Background checks are very common in positions that involve handling money or valuable property. It’s probably also a good idea to be able to trust the people who run your computer systems and have unlimited access to all the company files and data.
If I’m a recruiter, what happens if I discover a candidate has a less than spotless credit history?
After the rotten economy the past few years, finding employees who have perfect credit is like finding presidential candidates who have never smoked dope. Minor blemishes should be ignored.
Depending on the position and circumstances, even bankruptcies may not matter. I have a friend who opened a small gift boutique; her spouse was a realtor. Both businesses tanked with the economy. But they struggled and worked really hard trying to wait it out. When they finally declared bankruptcy, everyone wondered what took them so long. Their problem was trying harder for too long to do the right thing. It wasn’t irresponsibility.
Bigger issues that indicate dishonesty, recklessness, or especially recent criminal records, should raise red flags.
And if I’m a candidate with a blemish on my credit report, is there anything I should do when interviewing?
First get your credit report and fix any inaccurate information before you go job hunting. You are entitled to one free copy per year from any of the major credit reporting agencies.
If you moved and that Macy’s bill didn’t catch up with you for a year, or you went through a divorce and are still paying the attorneys fees on your credit card, then you may need to explain it when asked. The key is to get over the anger, shame, or blaming others, and accept responsibility for your part in the situation. You also want to be in the process of correcting it. If you are asked, give a straight forward, honest answer that emphasizes how you are working to fix it.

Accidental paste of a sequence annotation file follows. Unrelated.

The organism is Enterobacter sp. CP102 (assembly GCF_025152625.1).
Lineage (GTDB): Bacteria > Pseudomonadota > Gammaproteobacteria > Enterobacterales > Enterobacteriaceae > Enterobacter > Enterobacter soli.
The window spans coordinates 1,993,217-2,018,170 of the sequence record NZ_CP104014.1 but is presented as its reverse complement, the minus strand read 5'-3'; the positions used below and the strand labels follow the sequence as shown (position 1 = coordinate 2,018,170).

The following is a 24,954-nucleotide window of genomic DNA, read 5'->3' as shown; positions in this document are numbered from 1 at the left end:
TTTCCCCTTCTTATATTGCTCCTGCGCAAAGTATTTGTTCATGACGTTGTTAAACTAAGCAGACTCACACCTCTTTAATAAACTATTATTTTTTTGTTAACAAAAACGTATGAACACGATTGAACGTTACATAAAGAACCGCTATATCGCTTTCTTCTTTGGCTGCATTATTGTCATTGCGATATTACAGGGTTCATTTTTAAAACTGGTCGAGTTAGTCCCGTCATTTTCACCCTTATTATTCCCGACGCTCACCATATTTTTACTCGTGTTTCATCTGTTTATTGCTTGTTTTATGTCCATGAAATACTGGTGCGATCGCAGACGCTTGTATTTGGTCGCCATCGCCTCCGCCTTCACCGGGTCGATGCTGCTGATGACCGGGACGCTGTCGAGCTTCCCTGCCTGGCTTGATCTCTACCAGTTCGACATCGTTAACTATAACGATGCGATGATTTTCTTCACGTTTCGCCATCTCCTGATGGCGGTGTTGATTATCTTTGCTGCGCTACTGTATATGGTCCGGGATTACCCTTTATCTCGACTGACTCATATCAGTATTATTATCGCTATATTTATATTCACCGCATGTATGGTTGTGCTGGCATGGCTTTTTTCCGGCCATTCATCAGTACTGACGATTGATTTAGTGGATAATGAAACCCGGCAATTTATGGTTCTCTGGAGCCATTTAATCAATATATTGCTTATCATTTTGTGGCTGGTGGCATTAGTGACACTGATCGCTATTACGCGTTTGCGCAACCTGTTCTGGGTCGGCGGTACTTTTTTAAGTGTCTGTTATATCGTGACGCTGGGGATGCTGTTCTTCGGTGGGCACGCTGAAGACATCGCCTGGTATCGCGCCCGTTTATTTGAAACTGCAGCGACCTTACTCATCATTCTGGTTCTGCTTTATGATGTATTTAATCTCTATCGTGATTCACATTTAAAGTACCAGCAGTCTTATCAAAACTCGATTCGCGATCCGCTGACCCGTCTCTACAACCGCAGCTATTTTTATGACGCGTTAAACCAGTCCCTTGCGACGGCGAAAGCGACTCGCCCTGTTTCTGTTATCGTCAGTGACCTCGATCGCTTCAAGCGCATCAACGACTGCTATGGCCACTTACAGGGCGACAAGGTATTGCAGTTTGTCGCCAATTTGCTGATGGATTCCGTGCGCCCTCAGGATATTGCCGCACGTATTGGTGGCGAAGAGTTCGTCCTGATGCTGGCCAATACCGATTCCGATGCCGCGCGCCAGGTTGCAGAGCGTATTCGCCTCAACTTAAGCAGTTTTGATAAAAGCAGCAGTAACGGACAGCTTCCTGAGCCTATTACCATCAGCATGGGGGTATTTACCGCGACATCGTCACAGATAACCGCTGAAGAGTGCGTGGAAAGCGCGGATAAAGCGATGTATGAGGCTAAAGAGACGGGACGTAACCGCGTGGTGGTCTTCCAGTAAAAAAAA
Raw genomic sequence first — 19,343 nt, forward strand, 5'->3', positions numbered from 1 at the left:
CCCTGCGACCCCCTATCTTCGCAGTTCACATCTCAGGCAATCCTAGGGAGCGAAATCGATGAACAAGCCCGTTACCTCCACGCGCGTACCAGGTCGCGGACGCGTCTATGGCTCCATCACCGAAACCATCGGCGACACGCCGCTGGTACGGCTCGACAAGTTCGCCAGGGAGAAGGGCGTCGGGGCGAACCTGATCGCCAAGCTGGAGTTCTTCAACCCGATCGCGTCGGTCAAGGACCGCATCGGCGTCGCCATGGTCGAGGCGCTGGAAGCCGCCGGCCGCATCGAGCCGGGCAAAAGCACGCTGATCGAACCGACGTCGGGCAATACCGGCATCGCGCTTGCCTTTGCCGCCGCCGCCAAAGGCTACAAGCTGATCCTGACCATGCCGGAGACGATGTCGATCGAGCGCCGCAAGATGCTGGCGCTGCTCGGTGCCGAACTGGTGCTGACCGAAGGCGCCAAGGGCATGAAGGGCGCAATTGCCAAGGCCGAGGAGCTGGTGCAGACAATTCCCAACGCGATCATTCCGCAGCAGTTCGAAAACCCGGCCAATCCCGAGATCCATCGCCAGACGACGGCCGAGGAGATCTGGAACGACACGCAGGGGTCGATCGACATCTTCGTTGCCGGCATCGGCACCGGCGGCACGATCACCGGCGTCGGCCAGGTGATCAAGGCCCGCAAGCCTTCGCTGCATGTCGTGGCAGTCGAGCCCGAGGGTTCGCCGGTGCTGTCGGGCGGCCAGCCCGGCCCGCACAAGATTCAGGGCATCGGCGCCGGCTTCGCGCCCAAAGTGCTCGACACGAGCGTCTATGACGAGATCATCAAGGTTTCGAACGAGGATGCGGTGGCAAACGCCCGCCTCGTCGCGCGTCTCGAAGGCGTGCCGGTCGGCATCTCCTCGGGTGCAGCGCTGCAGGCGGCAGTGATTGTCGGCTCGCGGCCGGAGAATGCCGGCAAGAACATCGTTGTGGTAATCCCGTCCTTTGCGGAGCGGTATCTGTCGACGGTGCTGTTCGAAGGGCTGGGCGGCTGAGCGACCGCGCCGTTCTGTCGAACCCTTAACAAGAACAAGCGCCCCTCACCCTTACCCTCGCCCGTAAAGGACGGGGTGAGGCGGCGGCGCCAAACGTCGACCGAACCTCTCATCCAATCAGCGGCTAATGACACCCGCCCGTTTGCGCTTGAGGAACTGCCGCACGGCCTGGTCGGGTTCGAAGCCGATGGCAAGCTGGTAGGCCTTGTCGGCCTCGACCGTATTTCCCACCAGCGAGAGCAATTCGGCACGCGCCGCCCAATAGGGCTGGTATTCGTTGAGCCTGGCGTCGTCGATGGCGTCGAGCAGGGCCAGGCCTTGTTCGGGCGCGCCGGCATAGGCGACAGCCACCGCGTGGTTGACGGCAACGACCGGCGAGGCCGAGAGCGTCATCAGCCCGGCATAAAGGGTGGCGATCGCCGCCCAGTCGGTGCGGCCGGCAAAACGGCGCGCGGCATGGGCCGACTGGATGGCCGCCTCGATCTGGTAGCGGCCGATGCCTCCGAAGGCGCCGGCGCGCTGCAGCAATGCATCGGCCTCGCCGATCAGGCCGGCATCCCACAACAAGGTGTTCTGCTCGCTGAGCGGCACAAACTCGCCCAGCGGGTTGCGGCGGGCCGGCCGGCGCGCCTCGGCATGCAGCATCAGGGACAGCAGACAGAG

If it is a criminal issue, know what your state laws are on whether and how much an employer can ask. For example, California has a law that prohibits employers from asking about certain marijuana charges (of course, it does!). There are also laws on how long reporting agencies can disclose criminal records and information—usually 7 years.
But many states don’t allow disclosure of charges that were dropped, expungements, or pardons. Often minor infractions can be expunged, i.e. wiped off your record after a certain amount of time after meeting certain requirements. So first, clean up anything you can. Then again, give a straightforward answer that admits the mistake and explains why it won’t happen again-without revealing the finer details of your divorce, therapy, 12-step program, ADD or antidepressant prescriptions.
Many thanks to Heather for sharing her expertise on this complex subject. I love the way Heather is able to break down a tedious subject into manageable parts. If you enjoy her style, be sure to check out her blog and follow her on Twitter.
As you can see, the law surrounding credit checks is very detailed. Since we can’t cover it all in a blog post, if you have any concerns or questions – please seek additional guidance. Have I told you lately how much I love answering reader questions? I do. So keep those questions coming…